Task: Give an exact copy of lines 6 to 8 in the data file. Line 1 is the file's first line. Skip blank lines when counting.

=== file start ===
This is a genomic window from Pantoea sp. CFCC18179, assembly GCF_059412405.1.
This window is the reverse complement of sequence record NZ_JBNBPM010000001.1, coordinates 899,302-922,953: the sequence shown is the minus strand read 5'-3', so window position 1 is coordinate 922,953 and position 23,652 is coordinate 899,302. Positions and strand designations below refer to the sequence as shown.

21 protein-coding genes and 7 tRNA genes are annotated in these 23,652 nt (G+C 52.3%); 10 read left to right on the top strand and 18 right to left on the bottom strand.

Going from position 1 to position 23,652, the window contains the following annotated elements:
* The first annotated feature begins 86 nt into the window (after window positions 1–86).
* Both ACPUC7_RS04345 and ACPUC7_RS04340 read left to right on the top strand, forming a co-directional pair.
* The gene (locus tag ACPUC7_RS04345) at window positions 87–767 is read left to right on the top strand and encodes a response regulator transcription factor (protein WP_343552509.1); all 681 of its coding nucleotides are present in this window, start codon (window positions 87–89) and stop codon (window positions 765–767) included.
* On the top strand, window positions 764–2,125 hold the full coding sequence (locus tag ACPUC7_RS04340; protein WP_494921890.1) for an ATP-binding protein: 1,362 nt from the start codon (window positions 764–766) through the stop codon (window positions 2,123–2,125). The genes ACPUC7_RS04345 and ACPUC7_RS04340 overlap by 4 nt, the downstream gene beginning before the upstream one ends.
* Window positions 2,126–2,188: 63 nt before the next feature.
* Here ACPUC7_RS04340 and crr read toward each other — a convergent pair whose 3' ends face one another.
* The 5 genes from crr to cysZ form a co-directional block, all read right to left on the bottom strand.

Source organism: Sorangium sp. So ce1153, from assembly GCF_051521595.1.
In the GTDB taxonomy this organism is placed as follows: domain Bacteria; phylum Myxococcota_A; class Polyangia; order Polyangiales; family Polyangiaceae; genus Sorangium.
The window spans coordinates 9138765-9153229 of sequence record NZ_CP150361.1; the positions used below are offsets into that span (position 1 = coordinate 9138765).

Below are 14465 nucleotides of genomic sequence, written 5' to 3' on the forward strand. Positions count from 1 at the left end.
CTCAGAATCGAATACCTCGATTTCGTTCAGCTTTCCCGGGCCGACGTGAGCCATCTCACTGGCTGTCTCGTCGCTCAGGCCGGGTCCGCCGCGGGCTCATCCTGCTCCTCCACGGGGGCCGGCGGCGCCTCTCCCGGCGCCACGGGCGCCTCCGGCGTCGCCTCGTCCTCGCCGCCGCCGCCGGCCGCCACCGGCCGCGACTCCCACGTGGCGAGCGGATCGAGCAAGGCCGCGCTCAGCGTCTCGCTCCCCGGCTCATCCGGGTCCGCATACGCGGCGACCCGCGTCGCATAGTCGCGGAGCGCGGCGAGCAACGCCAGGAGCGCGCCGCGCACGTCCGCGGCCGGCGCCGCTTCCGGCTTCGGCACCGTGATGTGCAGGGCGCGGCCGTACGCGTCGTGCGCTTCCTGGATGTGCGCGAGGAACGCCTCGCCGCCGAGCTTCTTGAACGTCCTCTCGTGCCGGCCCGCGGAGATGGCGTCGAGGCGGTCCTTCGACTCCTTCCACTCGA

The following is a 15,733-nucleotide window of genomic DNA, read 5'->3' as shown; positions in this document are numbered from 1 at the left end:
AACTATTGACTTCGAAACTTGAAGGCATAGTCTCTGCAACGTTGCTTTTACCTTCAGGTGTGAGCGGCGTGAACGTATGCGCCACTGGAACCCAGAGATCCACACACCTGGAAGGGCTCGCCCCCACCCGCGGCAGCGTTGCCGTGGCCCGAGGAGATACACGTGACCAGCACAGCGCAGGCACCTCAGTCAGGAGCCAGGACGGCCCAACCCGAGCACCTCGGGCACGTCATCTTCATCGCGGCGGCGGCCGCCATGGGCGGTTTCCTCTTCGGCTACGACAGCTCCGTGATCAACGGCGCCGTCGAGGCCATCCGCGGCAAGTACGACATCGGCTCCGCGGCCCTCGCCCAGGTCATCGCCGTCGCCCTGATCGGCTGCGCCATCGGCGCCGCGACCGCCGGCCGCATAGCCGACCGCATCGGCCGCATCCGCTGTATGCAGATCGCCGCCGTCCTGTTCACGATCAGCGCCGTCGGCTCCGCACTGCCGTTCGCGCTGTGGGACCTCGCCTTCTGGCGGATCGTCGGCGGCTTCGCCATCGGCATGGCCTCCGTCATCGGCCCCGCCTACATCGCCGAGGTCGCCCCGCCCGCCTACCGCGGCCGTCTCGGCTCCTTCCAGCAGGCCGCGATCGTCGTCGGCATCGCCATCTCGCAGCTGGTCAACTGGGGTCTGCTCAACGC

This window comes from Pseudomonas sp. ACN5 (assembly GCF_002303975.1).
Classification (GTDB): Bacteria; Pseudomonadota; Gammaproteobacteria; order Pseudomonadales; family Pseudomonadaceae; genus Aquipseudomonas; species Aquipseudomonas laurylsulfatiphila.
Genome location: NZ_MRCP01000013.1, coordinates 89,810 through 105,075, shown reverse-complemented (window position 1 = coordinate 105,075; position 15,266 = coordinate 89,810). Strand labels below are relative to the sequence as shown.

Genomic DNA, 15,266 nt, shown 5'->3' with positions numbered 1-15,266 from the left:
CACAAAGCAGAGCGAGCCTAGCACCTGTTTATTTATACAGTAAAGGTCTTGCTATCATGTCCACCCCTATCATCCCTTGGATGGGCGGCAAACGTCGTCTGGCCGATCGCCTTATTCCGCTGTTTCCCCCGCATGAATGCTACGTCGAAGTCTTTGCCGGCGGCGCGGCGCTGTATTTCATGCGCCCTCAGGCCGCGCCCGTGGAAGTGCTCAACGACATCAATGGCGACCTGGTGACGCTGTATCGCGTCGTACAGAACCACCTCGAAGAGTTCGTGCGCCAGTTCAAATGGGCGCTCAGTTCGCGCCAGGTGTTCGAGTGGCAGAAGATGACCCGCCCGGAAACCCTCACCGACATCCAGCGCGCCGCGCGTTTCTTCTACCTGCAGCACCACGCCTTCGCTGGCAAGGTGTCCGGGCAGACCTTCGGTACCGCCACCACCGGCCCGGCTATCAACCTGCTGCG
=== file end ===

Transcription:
* Both ACPUC7_RS04345 and ACPUC7_RS04340 read left to right on the top strand, forming a co-directional pair.
* The gene (locus tag ACPUC7_RS04345) at window positions 87–767 is read left to right on the top strand and encodes a response regulator transcription factor (protein WP_343552509.1); all 681 of its coding nucleotides are present in this window, start codon (window positions 87–89) and stop codon (window positions 765–767) included.
* On the top strand, window positions 764–2,125 hold the full coding sequence (locus tag ACPUC7_RS04340; protein WP_494921890.1) for an ATP-binding protein: 1,362 nt from the start codon (window positions 764–766) through the stop codon (window positions 2,123–2,125). The genes ACPUC7_RS04345 and ACPUC7_RS04340 overlap by 4 nt, the downstream gene beginning before the upstream one ends.